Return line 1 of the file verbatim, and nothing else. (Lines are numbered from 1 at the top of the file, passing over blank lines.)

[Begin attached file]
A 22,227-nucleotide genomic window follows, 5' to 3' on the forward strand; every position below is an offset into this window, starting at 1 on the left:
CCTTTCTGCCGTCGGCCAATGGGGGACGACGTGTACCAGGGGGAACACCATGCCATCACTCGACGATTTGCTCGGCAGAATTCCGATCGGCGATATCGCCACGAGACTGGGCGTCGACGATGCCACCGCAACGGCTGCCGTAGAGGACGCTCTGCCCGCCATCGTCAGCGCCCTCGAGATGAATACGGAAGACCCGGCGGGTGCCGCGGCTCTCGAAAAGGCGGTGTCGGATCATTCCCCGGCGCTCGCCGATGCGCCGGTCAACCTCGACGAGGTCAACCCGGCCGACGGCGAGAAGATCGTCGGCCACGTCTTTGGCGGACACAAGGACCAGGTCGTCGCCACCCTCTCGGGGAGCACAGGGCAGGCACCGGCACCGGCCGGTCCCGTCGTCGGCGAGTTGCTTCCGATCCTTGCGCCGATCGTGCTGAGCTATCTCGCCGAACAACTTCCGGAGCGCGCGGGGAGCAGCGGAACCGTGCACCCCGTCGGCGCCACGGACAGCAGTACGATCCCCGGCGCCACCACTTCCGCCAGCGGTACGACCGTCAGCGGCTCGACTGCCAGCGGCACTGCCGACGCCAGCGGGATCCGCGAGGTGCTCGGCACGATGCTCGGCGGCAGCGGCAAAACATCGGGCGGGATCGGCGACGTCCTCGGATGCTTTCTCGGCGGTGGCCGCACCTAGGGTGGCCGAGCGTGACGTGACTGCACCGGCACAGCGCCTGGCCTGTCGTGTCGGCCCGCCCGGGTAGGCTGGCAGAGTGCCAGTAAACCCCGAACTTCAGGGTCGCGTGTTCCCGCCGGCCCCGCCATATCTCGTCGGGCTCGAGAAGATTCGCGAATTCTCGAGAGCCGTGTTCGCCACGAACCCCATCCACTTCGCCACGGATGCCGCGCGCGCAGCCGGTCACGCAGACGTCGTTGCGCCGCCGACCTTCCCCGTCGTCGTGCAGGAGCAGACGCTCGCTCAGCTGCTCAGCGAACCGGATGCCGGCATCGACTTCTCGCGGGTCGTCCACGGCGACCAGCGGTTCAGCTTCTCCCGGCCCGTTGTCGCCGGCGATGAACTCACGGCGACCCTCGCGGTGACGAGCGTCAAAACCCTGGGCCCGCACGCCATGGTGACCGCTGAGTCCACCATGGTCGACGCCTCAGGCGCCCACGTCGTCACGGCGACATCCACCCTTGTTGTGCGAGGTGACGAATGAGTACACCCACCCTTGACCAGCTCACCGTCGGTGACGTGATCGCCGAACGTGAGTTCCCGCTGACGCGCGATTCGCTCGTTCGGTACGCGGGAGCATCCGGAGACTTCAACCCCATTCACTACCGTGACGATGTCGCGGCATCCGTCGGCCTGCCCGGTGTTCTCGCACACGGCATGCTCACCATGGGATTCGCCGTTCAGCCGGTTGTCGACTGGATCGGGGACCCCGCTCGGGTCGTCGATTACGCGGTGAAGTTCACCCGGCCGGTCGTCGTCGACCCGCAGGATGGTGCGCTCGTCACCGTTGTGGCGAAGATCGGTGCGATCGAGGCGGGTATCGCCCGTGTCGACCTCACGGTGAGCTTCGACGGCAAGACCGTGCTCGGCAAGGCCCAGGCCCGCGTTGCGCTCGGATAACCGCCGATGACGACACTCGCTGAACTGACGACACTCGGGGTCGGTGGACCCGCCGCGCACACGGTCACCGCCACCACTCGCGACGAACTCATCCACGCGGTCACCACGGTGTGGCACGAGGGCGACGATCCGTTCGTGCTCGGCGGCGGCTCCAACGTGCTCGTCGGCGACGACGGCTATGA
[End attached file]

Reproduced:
A 22,227-nucleotide genomic window follows, 5' to 3' on the forward strand; every position below is an offset into this window, starting at 1 on the left: